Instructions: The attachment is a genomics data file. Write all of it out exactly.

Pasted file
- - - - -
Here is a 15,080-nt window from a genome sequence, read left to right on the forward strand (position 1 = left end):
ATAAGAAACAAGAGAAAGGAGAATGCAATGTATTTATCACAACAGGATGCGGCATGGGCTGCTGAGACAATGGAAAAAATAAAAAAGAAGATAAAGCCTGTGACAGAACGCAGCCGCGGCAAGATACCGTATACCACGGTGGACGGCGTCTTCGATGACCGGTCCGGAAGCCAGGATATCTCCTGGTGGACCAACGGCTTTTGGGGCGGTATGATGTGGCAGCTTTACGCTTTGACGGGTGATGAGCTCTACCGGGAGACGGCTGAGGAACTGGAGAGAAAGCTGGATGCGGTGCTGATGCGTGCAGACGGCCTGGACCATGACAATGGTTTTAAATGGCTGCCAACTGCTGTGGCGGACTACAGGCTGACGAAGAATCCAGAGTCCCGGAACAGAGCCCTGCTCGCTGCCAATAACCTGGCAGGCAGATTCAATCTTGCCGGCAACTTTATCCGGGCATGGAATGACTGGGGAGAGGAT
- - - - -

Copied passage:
Here is a 15,080-nt window from a genome sequence, read left to right on the forward strand (position 1 = left end):
ATAAGAAACAAGAGAAAGGAGAATGCAATGTATTTATCACAACAGGATGCGGCATGGGCTGCTGAGACAATGGAAAAAATAAAAAAGAAGATAAAGCCTGTGACAGAACGCAGCCGCGGCAAGATACCGTATACCACGGTGGACGGCGTCTTCGATGACCGGTCCGGAAGCCAGGATATCTCCTGGTGGACCAACGGCTTTTGGGGCGGTATGATGTGGCAGCTTTACGCTTTGACGGGTGATGAGCTCTACCGGGAGACGGCTGAGGAACTGGAGAGAAAGCTGGATGCGGTGCTGATGCGTGCAGACGGCCTGGACCATGACAATGGTTTTAAATGGCTGCCAACTGCTGTGGCGGACTACAGGCTGACGAAGAATCCAGAGTCCCGGAACAGAGCCCTGCTCGCTGCCAATAACCTGGCAGGCAGATTCAATCTTGCCGGCAACTTTATCCGGGCATGGAATGACTGGGGAGAGGAT